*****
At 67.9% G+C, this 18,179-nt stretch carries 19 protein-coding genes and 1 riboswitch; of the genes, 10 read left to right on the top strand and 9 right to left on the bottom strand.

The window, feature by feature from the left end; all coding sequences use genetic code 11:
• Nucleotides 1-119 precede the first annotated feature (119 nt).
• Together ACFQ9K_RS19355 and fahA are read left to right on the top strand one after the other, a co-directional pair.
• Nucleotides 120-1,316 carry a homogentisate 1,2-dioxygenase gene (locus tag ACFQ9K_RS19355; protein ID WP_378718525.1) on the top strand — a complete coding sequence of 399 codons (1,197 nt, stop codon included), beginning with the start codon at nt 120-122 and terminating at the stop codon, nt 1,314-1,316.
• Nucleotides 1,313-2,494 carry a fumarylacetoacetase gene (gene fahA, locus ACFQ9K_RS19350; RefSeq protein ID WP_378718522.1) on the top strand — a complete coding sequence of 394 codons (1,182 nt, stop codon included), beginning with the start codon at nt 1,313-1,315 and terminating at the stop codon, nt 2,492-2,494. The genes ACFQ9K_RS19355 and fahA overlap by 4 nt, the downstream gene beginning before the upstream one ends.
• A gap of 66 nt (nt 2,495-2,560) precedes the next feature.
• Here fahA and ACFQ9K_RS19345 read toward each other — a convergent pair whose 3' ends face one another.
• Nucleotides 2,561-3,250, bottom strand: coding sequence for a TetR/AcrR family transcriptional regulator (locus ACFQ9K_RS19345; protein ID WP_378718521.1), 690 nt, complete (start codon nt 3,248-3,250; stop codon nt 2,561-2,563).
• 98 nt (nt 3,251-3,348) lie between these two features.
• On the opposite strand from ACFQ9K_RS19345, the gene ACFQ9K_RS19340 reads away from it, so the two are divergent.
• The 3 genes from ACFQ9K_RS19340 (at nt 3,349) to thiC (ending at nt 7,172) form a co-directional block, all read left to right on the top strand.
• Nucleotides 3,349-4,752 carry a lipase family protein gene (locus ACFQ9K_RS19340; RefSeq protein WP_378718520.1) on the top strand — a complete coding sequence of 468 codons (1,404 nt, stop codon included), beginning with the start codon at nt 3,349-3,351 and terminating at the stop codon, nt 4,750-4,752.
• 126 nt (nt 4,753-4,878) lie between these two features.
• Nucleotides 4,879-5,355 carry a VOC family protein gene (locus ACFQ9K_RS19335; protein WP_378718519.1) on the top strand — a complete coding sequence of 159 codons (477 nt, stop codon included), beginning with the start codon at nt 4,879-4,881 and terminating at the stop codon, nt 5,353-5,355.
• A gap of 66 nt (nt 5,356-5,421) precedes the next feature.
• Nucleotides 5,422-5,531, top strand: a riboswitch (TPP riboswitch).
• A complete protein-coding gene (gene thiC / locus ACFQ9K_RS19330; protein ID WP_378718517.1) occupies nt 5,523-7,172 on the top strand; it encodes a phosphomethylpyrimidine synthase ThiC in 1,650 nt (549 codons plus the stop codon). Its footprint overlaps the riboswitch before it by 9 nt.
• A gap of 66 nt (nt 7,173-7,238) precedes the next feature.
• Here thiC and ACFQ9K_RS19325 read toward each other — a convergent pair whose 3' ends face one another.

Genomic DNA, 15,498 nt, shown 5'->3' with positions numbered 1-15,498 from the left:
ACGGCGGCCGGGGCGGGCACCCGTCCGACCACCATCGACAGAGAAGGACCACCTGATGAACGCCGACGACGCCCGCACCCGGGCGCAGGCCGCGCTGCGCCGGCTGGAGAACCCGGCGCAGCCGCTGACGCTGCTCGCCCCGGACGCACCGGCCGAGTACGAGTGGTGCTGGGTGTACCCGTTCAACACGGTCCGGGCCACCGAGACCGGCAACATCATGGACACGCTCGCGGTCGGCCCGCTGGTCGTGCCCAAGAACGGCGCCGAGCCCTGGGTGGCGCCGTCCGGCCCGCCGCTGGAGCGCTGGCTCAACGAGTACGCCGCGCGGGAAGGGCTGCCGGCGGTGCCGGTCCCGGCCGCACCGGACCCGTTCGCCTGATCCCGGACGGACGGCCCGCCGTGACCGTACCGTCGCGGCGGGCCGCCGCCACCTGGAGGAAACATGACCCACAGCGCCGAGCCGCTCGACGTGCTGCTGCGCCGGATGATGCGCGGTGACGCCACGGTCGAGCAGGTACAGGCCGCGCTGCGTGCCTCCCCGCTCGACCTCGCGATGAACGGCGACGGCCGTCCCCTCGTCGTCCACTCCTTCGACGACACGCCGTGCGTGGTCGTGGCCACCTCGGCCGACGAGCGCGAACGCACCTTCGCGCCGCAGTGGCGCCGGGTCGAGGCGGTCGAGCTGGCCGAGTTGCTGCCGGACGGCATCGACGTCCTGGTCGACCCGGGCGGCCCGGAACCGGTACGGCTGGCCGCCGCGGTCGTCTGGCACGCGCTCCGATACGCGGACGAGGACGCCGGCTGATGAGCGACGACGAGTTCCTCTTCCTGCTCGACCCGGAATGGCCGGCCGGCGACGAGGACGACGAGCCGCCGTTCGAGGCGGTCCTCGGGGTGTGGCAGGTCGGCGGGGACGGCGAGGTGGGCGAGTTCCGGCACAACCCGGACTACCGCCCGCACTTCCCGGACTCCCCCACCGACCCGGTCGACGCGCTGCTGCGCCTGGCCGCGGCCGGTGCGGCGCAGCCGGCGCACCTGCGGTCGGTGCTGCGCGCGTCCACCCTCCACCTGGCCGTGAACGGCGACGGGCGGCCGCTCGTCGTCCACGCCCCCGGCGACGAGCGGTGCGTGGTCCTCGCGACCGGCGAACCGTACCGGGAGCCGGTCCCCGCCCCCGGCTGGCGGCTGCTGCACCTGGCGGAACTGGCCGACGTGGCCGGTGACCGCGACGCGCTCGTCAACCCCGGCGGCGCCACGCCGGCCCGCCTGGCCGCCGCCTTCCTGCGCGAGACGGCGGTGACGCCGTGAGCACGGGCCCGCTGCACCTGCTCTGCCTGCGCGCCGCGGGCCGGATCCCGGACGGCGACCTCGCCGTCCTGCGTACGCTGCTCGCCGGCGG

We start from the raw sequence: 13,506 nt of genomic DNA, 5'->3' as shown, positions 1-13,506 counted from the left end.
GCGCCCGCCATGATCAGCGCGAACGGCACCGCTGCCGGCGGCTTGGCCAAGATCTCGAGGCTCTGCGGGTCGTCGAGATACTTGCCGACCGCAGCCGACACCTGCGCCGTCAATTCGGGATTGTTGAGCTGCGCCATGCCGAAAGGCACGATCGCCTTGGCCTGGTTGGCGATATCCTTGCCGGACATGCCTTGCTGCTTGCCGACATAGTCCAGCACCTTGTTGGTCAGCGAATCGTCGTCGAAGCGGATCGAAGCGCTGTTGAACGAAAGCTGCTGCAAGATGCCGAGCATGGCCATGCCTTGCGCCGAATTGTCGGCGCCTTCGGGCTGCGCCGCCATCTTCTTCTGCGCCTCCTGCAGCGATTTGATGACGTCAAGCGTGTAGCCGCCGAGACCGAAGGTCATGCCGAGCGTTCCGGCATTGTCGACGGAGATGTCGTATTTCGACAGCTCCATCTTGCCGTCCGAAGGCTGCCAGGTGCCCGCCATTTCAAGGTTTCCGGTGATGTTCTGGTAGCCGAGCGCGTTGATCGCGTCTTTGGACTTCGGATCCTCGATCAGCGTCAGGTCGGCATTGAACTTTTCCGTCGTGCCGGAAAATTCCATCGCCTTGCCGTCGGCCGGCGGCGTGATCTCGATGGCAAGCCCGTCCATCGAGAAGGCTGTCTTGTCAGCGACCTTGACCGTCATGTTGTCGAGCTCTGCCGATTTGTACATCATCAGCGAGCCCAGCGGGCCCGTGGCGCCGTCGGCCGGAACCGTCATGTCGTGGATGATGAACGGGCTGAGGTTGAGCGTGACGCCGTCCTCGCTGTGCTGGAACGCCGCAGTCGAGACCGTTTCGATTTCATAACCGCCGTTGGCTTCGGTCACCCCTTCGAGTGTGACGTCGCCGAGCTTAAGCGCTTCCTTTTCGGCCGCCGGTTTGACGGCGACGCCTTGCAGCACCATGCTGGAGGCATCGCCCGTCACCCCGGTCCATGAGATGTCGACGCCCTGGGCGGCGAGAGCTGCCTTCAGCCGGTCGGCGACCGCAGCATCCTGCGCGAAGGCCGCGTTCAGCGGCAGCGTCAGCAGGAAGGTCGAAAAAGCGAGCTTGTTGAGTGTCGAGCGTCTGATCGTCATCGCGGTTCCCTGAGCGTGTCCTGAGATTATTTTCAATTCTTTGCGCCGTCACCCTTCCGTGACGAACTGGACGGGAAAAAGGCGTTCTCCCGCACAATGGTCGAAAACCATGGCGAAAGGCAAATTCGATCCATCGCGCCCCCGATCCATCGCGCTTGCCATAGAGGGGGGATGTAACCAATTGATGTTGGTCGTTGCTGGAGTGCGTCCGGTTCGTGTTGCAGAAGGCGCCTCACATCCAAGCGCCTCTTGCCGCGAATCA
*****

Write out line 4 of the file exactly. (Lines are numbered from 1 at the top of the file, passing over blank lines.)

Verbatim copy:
• Together ACFQ9K_RS19355 and fahA are read left to right on the top strand one after the other, a co-directional pair.